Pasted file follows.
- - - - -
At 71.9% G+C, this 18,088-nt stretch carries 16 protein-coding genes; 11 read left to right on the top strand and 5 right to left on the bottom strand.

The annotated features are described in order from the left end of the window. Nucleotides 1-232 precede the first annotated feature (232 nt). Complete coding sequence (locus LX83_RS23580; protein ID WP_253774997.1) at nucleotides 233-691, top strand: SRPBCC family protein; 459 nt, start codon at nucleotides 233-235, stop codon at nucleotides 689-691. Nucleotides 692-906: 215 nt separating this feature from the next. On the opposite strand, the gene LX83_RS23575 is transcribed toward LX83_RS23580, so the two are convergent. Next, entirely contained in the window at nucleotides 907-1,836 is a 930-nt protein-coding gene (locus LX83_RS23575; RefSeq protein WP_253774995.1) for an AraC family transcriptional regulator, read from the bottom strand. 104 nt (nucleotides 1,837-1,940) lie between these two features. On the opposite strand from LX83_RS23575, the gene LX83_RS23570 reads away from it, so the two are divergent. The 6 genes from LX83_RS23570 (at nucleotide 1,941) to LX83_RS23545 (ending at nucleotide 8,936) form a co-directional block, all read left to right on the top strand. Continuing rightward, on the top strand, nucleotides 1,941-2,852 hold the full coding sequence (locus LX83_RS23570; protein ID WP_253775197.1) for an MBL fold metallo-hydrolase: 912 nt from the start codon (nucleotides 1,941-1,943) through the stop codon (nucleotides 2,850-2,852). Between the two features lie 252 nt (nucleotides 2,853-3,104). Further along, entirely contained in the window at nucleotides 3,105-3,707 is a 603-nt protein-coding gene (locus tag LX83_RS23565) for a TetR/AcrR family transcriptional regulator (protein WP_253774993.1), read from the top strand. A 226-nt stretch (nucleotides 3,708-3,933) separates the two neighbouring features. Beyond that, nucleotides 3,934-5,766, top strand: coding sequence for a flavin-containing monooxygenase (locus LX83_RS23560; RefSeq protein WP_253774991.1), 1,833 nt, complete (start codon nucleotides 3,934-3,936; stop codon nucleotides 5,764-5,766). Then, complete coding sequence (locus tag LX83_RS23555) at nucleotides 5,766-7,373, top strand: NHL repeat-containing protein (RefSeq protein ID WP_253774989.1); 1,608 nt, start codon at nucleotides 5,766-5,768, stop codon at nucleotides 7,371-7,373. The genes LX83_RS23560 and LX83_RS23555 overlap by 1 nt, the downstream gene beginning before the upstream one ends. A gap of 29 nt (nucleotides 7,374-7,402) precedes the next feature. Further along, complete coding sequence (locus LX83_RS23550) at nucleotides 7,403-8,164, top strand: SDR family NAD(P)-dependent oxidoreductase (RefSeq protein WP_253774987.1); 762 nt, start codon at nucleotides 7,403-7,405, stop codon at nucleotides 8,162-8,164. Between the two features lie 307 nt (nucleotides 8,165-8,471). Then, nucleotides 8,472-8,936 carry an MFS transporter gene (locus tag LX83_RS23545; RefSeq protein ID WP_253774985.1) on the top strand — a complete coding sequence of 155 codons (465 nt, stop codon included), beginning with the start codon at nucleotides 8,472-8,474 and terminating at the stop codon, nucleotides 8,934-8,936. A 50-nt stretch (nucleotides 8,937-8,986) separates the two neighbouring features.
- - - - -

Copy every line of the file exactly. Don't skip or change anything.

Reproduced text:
At 71.9% G+C, this 18,088-nt stretch carries 16 protein-coding genes; 11 read left to right on the top strand and 5 right to left on the bottom strand.

The annotated features are described in order from the left end of the window. Nucleotides 1-232 precede the first annotated feature (232 nt). Complete coding sequence (locus LX83_RS23580; protein ID WP_253774997.1) at nucleotides 233-691, top strand: SRPBCC family protein; 459 nt, start codon at nucleotides 233-235, stop codon at nucleotides 689-691. Nucleotides 692-906: 215 nt separating this feature from the next. On the opposite strand, the gene LX83_RS23575 is transcribed toward LX83_RS23580, so the two are convergent. Next, entirely contained in the window at nucleotides 907-1,836 is a 930-nt protein-coding gene (locus LX83_RS23575; RefSeq protein WP_253774995.1) for an AraC family transcriptional regulator, read from the bottom strand. 104 nt (nucleotides 1,837-1,940) lie between these two features. On the opposite strand from LX83_RS23575, the gene LX83_RS23570 reads away from it, so the two are divergent. The 6 genes from LX83_RS23570 (at nucleotide 1,941) to LX83_RS23545 (ending at nucleotide 8,936) form a co-directional block, all read left to right on the top strand. Continuing rightward, on the top strand, nucleotides 1,941-2,852 hold the full coding sequence (locus LX83_RS23570; protein ID WP_253775197.1) for an MBL fold metallo-hydrolase: 912 nt from the start codon (nucleotides 1,941-1,943) through the stop codon (nucleotides 2,850-2,852). Between the two features lie 252 nt (nucleotides 2,853-3,104). Further along, entirely contained in the window at nucleotides 3,105-3,707 is a 603-nt protein-coding gene (locus tag LX83_RS23565) for a TetR/AcrR family transcriptional regulator (protein WP_253774993.1), read from the top strand. A 226-nt stretch (nucleotides 3,708-3,933) separates the two neighbouring features. Beyond that, nucleotides 3,934-5,766, top strand: coding sequence for a flavin-containing monooxygenase (locus LX83_RS23560; RefSeq protein WP_253774991.1), 1,833 nt, complete (start codon nucleotides 3,934-3,936; stop codon nucleotides 5,764-5,766). Then, complete coding sequence (locus tag LX83_RS23555) at nucleotides 5,766-7,373, top strand: NHL repeat-containing protein (RefSeq protein ID WP_253774989.1); 1,608 nt, start codon at nucleotides 5,766-5,768, stop codon at nucleotides 7,371-7,373. The genes LX83_RS23560 and LX83_RS23555 overlap by 1 nt, the downstream gene beginning before the upstream one ends. A gap of 29 nt (nucleotides 7,374-7,402) precedes the next feature. Further along, complete coding sequence (locus LX83_RS23550) at nucleotides 7,403-8,164, top strand: SDR family NAD(P)-dependent oxidoreductase (RefSeq protein WP_253774987.1); 762 nt, start codon at nucleotides 7,403-7,405, stop codon at nucleotides 8,162-8,164. Between the two features lie 307 nt (nucleotides 8,165-8,471). Then, nucleotides 8,472-8,936 carry an MFS transporter gene (locus tag LX83_RS23545; RefSeq protein ID WP_253774985.1) on the top strand — a complete coding sequence of 155 codons (465 nt, stop codon included), beginning with the start codon at nucleotides 8,472-8,474 and terminating at the stop codon, nucleotides 8,934-8,936. A 50-nt stretch (nucleotides 8,937-8,986) separates the two neighbouring features.